Ackermann Function w/ a twist.

• 03-23-2009
Sparrowhawk
Ackermann Function w/ a twist.

void acker (int m, int n, int &result)

There's no return type so I can't return things for each recursive call... Instead I need to use result somehow to hold the final value. This is the first time I've ever heard of the Ackermann function and I'm trying to wrap my head around how it works so I can figure out how to use result to get the final value.

 this is especially problematic if you consider that in the case that:

for A(m,n)
if m>0 AND n>0 then the call should look like:
A(m-1, A(m,n-1))
but if the return type is void I can't pass a void to a parameter that takes an int obviously...

Right now, the call #s grow so large I'm not sure how to do it.
• 03-23-2009
vart
if your problem is just return type write
Code:

```int MyAcker(int m, int n) {   int result =0;   acker ( m,  n,  &result);   return result; }```
and write your recursive code using this function instead
• 03-23-2009
Sparrowhawk
Quote:

Originally Posted by vart
if your problem is just return type write
Code:

```int MyAcker(int m, int n) {   int result =0;   acker ( m,  n,  &result);   return result; }```
and write your recursive code using this function instead

I need to write it intentionally without the return type.
• 03-23-2009
laserlight
Try writing it with an int return type first. Changing it to use the reference parameter as an out parameter is relatively easy.
• 03-23-2009
Sparrowhawk
Quote:

Originally Posted by laserlight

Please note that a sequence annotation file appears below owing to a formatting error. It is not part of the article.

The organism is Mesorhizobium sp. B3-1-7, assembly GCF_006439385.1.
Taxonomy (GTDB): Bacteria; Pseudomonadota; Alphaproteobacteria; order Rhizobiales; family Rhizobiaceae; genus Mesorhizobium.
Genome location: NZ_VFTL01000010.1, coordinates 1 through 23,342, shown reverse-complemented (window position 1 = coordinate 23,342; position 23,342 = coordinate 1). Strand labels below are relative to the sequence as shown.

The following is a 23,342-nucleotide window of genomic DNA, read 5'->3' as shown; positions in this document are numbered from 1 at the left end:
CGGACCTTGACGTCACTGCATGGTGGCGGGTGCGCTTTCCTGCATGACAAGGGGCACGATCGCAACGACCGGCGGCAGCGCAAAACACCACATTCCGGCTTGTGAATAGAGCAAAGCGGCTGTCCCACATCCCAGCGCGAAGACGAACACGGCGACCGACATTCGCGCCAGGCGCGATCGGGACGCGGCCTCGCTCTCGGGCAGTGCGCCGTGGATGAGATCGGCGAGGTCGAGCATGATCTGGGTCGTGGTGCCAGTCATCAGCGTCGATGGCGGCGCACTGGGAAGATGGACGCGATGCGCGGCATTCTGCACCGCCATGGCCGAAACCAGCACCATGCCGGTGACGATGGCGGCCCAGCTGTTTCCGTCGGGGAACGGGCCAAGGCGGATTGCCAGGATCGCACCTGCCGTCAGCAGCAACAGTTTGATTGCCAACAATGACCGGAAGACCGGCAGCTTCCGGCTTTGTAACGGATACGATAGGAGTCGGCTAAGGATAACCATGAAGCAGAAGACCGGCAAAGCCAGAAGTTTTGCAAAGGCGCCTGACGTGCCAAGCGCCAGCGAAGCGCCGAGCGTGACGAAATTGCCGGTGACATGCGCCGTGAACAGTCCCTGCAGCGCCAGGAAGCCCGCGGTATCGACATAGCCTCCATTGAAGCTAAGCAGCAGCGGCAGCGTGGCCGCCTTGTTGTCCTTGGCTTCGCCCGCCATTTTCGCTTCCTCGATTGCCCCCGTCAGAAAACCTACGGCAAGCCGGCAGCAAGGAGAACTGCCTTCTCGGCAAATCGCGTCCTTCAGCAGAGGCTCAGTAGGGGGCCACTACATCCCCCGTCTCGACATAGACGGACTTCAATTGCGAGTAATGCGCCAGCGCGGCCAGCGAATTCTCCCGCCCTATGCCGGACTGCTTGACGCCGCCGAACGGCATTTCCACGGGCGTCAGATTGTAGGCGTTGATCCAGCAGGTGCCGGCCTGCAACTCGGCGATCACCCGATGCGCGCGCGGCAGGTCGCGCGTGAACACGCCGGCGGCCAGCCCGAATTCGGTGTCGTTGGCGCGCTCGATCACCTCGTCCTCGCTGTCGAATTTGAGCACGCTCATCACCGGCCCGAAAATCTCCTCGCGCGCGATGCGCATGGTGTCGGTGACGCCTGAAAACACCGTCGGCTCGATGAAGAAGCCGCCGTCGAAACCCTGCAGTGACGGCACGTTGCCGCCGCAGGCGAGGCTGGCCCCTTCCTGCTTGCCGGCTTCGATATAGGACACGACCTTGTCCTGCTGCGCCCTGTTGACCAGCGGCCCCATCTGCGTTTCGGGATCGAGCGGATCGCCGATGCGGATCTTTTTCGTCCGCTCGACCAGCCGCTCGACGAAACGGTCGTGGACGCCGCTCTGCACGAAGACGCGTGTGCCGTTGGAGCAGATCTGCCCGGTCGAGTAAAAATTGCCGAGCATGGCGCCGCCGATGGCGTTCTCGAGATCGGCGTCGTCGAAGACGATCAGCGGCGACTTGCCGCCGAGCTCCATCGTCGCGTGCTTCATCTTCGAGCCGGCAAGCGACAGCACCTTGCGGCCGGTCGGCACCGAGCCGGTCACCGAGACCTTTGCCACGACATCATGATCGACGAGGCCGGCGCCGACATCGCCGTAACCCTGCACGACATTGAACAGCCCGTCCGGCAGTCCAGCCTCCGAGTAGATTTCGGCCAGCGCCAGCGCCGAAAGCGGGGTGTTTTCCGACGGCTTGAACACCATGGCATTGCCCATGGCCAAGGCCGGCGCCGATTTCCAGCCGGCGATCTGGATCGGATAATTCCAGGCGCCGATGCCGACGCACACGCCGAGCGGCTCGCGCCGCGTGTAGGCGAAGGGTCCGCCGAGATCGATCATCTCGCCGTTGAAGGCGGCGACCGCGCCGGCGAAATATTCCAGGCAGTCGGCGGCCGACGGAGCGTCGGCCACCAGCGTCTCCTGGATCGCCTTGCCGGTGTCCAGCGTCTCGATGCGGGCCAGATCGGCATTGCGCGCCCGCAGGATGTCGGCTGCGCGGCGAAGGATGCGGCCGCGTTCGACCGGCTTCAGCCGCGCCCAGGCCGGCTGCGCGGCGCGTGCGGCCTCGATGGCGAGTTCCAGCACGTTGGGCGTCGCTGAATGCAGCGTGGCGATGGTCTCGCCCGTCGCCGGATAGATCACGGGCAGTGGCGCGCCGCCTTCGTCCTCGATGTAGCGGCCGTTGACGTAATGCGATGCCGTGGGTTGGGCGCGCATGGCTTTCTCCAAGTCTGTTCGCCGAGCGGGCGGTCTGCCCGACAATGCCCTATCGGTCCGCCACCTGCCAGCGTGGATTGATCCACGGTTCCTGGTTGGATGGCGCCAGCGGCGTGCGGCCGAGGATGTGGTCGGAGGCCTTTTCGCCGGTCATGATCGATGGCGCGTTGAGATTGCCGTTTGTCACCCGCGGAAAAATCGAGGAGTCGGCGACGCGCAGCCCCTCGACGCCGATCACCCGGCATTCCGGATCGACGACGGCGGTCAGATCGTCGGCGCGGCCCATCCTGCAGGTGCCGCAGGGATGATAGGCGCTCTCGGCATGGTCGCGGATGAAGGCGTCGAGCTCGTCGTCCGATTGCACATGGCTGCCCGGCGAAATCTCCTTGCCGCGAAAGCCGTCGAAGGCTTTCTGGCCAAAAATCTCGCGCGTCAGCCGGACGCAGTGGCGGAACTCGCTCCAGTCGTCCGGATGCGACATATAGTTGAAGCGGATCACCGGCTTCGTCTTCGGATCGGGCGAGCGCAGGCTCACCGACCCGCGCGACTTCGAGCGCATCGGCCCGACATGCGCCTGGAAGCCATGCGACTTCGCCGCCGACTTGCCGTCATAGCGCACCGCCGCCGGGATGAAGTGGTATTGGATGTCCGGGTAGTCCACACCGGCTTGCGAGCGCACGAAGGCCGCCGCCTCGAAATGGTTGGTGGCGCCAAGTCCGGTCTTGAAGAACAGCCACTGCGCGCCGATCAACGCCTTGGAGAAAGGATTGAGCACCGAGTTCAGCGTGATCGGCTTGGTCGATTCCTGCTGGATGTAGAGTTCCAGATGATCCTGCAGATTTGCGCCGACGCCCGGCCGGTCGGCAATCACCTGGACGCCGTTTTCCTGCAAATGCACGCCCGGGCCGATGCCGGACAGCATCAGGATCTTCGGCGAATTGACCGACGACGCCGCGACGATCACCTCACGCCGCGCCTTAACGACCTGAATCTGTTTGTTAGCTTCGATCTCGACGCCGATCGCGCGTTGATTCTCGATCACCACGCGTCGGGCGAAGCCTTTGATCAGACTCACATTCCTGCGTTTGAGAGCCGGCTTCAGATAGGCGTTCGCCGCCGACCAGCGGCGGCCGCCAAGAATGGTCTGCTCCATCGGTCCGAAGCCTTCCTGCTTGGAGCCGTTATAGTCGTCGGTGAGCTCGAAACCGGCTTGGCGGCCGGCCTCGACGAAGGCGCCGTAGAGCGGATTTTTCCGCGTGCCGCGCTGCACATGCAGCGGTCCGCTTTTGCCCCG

Try writing it with an int return type first. Changing it to use the reference parameter as an out parameter is relatively easy.

Having no returns anywhere in the program is whats hanging me up, and the fact that you can't call it like you can with a return type because you can't make the call I noted in the original post when m & n are >0.
• 03-23-2009
vart
Code:

```if(m> 0 && n > 0) {   int tempRes = 0;   acker (m, n - 1, tempRes);   acker (m-1, tempRes,result); }```
• 03-23-2009
laserlight
Quote:

Originally Posted by Sparrowhawk
Having no returns anywhere in the program is whats hanging me up, and the fact that you can't call it like you can with a return type because you can't make the call I noted in the original post when m & n are >0.

Compare:
Code:

```int factorial(int n) {     assert(n >= 0 && "Factorial operand must be non-negative.");     if (n == 0)     {         return 1;     }     else     {         return n * factorial(n - 1);     } }```
to:
Code:

```void factorial(int n, int& result) {     assert(n >= 0 && "Factorial operand must be non-negative.");     if (n == 0)     {         result = 1;     }     else     {         int temp;         factorial(n - 1, temp);         result = n * temp;     } }```
• 03-23-2009
Sparrowhawk
Yeah I see where you're both going with this... and btw Vart you nailed it, that worked like a charm.

I just need to think about it for awhile I guess. The whole using a temp variable thing is throwing me. It makes a new temp=0 everytime a new call is made where m & n are >0 from that original call... So is it just a way to make the call possible, or does it have other significance?